Judge Neil Gorsuch 10th U.S. Circuit Court of Appeals
Sen. Richard Blumenthal, left, meeting with Neil M. Gorsuch in Blumenthal’s office last month. Office of Sen. Richard Blumenthal
Sen. Richard Blumenthal, left, meeting with Neil M. Gorsuch in Blumenthal’s office last month. Office of Sen. Richard Blumenthal

Washington – Foreshadowing the partisan fight that will break out during Judge Neil Gorsuch’s impending Supreme Court confirmation hearing, Sen. Richard Blumenthal on Thursday asked the George W. Bush presidential library for any emails between the nominee and private email addresses of White House officials.

Gorsuch, now a federal judge in Colorado, joined the Justice Department in June 2005 as a deputy associate attorney general, leaving a little more than a year later when Bush appointed him to the federal appeals court in Denver.

Blumenthal said that during that time, Gorsuch corresponded with Michael Davis, an official in the White House Office of Political Affairs.

“Despite legal requirements to adequately document all presidential records, Mr. Davis, in one email exchange, directed Judge Gorsuch to contact him at a private, political email address with the domain @gwb43.com ‘as I do not often check my White House email address,” Blumenthal wrote the directors of the presidential library.

Blumenthal said a political email address “may have been used in violation of federal law governing the preservation of presidential records.”

“Records of any communications between Judge Gorsuch and private, political email addresses of White House officials may include information relevant to the Senate’s consideration of Judge Gorsuch’s nomination to serve on the Supreme Court,” Blumenthal said.

In his letter, Blumenthal mentioned a 2008 congressional investigation that found that Davis was one of at least 88 White House officials—including former White House Senior Advisor Karl Rove and Chief of Staff Andrew Card—who routinely sent official emails from accounts hosted on a private email server run by the Republican National Committee, or RNC.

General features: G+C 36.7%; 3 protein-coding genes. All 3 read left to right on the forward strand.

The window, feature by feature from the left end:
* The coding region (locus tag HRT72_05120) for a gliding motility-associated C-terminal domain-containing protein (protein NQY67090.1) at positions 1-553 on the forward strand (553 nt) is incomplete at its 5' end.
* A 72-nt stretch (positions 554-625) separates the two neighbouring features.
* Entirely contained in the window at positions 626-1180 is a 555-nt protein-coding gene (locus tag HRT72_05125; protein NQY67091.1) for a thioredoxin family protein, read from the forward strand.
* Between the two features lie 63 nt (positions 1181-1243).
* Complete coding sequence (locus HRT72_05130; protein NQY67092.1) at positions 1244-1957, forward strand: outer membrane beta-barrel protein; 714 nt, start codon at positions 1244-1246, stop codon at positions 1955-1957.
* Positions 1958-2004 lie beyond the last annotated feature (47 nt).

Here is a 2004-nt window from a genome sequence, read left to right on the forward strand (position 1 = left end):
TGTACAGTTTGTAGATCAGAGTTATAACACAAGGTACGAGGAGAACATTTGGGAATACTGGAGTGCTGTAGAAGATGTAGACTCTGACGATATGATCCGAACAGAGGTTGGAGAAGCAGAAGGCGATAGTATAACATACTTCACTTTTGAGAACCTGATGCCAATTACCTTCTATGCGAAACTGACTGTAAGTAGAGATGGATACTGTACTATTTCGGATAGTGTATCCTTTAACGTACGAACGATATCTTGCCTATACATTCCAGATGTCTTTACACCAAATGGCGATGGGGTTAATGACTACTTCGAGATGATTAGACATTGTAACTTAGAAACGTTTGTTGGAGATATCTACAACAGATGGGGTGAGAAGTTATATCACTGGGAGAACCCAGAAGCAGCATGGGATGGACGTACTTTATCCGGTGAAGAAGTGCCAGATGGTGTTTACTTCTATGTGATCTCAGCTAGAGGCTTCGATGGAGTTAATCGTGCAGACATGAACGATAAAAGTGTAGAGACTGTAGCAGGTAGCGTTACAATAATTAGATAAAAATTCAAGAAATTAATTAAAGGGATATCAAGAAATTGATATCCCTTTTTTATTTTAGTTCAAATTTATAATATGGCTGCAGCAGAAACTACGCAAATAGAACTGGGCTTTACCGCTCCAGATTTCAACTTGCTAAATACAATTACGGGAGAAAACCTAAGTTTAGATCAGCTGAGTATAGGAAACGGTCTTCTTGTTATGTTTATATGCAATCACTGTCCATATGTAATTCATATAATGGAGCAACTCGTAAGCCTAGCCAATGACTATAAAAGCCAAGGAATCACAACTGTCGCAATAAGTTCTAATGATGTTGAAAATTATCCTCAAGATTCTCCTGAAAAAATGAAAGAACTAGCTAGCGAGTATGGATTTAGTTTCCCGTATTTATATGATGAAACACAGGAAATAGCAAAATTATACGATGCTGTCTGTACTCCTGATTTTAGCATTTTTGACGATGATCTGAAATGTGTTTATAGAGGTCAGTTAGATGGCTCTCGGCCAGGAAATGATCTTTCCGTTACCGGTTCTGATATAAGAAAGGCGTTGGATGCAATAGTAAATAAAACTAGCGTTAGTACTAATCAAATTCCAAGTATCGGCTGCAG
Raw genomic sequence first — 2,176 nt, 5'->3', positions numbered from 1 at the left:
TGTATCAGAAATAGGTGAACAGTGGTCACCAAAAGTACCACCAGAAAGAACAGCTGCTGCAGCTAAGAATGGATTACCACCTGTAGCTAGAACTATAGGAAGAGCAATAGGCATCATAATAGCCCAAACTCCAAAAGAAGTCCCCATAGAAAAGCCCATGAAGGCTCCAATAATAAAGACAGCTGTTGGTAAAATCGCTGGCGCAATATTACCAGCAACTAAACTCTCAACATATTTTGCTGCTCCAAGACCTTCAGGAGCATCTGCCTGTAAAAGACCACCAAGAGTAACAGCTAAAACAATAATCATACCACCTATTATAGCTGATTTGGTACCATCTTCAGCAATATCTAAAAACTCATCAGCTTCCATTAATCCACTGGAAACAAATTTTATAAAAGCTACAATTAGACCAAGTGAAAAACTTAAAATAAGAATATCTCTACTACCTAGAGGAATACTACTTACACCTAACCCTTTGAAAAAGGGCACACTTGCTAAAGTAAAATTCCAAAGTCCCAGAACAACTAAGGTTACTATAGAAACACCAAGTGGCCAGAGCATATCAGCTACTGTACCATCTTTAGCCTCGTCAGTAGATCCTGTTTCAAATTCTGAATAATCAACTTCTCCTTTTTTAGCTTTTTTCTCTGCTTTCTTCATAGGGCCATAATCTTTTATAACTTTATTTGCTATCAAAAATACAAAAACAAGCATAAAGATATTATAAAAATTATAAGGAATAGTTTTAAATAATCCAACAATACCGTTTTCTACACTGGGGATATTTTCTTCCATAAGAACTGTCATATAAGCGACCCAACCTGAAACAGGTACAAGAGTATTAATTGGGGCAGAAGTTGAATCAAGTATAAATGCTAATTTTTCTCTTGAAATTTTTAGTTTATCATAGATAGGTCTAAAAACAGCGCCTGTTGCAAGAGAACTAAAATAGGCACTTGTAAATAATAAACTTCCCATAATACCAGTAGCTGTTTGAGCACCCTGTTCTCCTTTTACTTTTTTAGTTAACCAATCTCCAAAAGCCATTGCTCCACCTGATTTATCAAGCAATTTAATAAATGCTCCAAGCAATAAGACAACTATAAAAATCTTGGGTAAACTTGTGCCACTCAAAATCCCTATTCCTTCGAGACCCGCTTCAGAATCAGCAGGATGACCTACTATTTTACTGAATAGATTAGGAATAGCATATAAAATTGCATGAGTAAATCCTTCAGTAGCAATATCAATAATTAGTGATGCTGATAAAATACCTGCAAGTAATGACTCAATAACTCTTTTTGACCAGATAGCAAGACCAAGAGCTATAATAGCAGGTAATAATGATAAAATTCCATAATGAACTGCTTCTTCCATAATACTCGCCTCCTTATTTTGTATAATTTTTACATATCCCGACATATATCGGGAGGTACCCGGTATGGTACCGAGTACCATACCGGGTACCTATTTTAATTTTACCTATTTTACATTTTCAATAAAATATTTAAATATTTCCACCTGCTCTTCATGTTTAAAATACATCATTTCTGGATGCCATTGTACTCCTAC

He said “troublingly” congressional investigators discovered the RNC destroyed “a large volume” of the emails from White House officials who used RNC email accounts. But the rest of them may be in the George W. Bush Presidential Library of the National Archives.

Blumenthal learned of the communications between Gorsuch and Davis from about 150,000 pages of documents the nominee has turned over to the Senate Judiciary Committee. Blumenthal is a member of the committee, which will begin several days of confirmation hearings on Monday.

Blumenthal has been highly critical of President Donald Trump’s choice to fill the seat vacated by the death of Justice Antonin Scalia and was at a press conference with Senate Majority Leader Charles Schumer, D.N.Y., Wednesday about Democratic concerns over the nominee, a favorite of conservatives.

“Neil Gorsuch may act like a neutral, calm judge, but his record and his career clearly show he harbors a right-wing, pro-corporate, special-interest agenda,” Schumer said.

Gorsuch is expected to be voted out of the Judiciary Committee, which has a slim GOP majority.

But his nomination would not withstand a Democratic filibuster, which would force Gorsuch to garner 60 votes for confirmation.

On Wednesday, Schumer warned Senate Majority Leader Mitch McConnell, R-Ky., against changing Senate rules to allow Gorsuch’s confirmation.

“If a nominee cannot get 60 votes, you don’t change the rules, you change the nominee,” Schumer said.

President Donald Trump urged McConnell last month to “go nuclear” if Democrats try to filibuster his nominee, invoking a procedural move that would allow Gorsuch to be confirmed by a simple majority of 51 votes, instead of 60.

Ana has written about politics and policy in Washington, D.C.. for Gannett, Thompson Reuters and UPI. She was a special correspondent for the Miami Herald, and a regular contributor to The New York TImes, Advertising Age and several other publications. She has also worked in broadcast journalism, for CNN and several local NPR stations. She is a graduate of the University of Maryland School of Journalism.

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